This post about the Limit Login Attempts plugin for WordPress blogs was initially written back in 2009. However, at that time I didn’t really talk all that much about how it worked or its settings, nor did I put images on my blog back then.

Limit Login Attempts Admin

This is one of those things where, based on a lot of things I’ve been reading, it’s not only good to republish a piece, since most of the content is changing, but upgrading it so that it reflects more of what I want to tell you about since it’s still pertinent to our needs and security.

As stated before, the plugin is called Limit Login Attempts, and its purpose is to dissuade hackers from attempting to use their nefarious software from gaining access to our blog’s username and password. I keep coming across more folks who’ve had their blogs hacked, including some of the more famous names, and there’s usually two ways their sites get hacked. One is that a hacker’s found a backdoor way of getting in, possibly via old themes you’re not using anymore that you didn’t remove from your Appearance tab. The other is them figuring out your username and password by hitting it multiple times with their bots.

Most of us are too lazy to change our username from Admin, or forget to change it to something stronger when we first create blogs; heck, many don’t even know they can do that.. I used to be bad at this, but I’ve taken care of both that and my password with my newer blogs. Still, against automated software, you need something stronger to protect your property. That’s why I love this plugin so much.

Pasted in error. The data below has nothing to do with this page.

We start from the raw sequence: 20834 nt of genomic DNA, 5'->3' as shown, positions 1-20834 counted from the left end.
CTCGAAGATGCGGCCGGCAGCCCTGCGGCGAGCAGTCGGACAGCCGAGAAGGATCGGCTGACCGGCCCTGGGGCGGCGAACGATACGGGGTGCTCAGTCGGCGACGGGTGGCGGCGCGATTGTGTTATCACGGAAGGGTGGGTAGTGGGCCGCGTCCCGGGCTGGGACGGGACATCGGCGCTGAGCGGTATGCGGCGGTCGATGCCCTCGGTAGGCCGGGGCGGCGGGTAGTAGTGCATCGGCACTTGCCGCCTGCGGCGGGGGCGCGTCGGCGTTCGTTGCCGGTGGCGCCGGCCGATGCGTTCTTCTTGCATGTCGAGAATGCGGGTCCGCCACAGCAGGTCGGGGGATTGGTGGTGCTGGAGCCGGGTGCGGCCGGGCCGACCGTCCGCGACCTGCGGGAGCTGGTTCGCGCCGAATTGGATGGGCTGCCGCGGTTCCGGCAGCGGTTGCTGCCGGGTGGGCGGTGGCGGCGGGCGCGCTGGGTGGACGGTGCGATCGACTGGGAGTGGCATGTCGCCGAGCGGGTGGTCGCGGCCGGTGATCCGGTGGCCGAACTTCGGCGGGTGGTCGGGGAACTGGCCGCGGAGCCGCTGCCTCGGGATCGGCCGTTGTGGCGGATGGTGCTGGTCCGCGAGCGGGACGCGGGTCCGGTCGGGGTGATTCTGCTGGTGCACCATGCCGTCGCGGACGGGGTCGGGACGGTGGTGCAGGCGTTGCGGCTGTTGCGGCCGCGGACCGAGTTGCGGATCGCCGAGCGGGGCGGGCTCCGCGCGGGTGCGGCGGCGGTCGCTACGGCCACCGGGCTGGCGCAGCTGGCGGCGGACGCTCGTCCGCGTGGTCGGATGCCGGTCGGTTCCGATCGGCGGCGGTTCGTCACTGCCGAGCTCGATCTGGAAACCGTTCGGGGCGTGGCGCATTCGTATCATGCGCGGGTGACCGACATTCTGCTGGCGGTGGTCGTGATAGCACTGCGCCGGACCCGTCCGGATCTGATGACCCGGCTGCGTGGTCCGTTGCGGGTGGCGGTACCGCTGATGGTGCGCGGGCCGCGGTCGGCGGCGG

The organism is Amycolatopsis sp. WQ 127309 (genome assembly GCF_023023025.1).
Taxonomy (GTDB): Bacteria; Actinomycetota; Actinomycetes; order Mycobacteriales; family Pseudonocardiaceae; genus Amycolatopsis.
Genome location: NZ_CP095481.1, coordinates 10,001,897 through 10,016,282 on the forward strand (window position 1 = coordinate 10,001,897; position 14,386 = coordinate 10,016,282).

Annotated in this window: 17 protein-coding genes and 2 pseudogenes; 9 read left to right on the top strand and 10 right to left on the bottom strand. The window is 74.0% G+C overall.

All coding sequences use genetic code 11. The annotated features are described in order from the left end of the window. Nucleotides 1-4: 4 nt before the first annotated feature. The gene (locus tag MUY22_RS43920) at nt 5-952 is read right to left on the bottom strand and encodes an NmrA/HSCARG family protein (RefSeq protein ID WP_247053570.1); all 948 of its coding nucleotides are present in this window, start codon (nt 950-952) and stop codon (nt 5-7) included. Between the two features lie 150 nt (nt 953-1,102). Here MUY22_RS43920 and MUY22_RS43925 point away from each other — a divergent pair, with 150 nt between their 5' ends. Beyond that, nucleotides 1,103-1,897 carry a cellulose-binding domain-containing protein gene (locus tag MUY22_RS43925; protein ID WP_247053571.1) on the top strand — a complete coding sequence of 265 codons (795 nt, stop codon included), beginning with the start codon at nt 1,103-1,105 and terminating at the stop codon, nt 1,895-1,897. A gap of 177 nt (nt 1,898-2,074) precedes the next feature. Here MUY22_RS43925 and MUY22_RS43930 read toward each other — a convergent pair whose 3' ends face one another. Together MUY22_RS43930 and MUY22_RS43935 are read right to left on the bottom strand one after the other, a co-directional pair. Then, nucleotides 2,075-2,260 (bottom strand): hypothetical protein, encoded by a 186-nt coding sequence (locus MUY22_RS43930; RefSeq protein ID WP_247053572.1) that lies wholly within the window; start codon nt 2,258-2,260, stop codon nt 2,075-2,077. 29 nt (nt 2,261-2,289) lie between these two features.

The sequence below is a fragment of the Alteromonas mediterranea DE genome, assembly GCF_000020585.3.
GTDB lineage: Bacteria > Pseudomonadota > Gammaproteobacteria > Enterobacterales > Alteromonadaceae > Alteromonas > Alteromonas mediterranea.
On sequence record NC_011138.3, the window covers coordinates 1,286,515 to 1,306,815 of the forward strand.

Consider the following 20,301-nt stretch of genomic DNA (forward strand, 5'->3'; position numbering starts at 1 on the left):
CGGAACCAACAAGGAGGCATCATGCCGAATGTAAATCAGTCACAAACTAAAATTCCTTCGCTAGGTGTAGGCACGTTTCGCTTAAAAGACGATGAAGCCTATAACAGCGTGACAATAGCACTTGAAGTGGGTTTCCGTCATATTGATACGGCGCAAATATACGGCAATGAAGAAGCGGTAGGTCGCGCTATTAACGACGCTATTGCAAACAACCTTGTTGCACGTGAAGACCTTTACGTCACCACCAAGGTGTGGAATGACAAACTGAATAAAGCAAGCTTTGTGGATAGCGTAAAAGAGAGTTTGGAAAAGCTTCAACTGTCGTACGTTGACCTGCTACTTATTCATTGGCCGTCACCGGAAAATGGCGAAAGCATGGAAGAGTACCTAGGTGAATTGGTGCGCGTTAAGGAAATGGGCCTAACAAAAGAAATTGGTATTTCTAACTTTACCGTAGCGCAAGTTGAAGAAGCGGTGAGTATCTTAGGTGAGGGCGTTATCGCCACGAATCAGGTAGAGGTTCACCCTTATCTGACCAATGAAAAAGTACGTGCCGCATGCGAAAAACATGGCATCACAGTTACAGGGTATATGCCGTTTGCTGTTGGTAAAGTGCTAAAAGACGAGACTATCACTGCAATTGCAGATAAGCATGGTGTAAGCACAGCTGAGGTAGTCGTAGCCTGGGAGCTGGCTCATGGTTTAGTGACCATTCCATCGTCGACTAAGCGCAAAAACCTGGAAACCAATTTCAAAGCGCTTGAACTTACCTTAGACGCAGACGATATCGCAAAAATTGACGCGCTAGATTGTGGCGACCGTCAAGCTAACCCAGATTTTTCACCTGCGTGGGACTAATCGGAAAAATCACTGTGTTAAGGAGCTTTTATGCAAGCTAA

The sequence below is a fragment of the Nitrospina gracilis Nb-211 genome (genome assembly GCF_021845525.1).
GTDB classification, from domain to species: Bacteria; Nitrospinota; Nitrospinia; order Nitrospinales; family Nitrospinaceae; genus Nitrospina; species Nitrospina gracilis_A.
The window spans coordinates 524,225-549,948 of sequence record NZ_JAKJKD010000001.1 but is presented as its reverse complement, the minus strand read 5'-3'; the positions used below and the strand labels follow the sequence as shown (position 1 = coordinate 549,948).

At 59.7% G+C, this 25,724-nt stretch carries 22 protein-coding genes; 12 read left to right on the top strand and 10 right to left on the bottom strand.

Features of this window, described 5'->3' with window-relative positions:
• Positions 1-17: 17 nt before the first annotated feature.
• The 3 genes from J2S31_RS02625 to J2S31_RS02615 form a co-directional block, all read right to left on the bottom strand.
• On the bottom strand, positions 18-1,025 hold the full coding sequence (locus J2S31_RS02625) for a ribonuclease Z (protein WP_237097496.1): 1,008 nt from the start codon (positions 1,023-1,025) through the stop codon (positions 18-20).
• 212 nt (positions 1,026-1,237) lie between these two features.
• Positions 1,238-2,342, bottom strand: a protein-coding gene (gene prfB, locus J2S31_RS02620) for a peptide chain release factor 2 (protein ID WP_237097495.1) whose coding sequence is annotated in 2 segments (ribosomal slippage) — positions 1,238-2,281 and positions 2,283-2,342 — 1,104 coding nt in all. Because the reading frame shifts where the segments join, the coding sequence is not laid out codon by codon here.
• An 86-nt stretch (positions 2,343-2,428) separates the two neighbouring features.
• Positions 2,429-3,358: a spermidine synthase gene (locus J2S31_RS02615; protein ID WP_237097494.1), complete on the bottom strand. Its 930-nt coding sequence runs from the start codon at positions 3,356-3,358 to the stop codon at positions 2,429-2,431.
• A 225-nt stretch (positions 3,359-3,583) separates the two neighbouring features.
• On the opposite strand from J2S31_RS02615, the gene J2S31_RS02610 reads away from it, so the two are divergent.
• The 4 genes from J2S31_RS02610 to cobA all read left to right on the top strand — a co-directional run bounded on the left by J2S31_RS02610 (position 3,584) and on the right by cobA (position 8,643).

Obviously, the first thing you have to do is install it via the install plugins link. It should pop up pretty quickly, and you should feel pretty safe using it since. One thing that violates my norm is that it hasn’t been updated in about 5 years, but it’s been uploaded way over a million times and people are still using it. I read some of the latest reviews and it seems that most people love it, but nothing’s ever 100%. However, people who are having problems with it either tried to modify it or have already been hacked, which is a totally different issue.

As you see in the image above, the first two things you get are options you don’t have to take any interest in. They’re stats that tell you how often idiots have tried to get into your blog, which I’ve never reset, and how many active bots are trying to get in now. I have to admit it’s freaky realizing that 34 of these morons are trying to break into my account right now; it’s not going to happen in their lifetime. 🙂

Before I go any further I need to warn you that whatever settings you set also apply to you. So, you’ll either need to feel confident in knowing and typing correctly your username and password unless you have it set to automatically put it in on your browser, which you probably don’t have set up if you’re doing it away from home. Just so you know, if you lock your silly self out (because you’ll feel pretty silly if it happens), you can always get back in by FTP’ing into your account on the back end, deleting the plugin, and once you get back into your blog adding the plugin and starting again.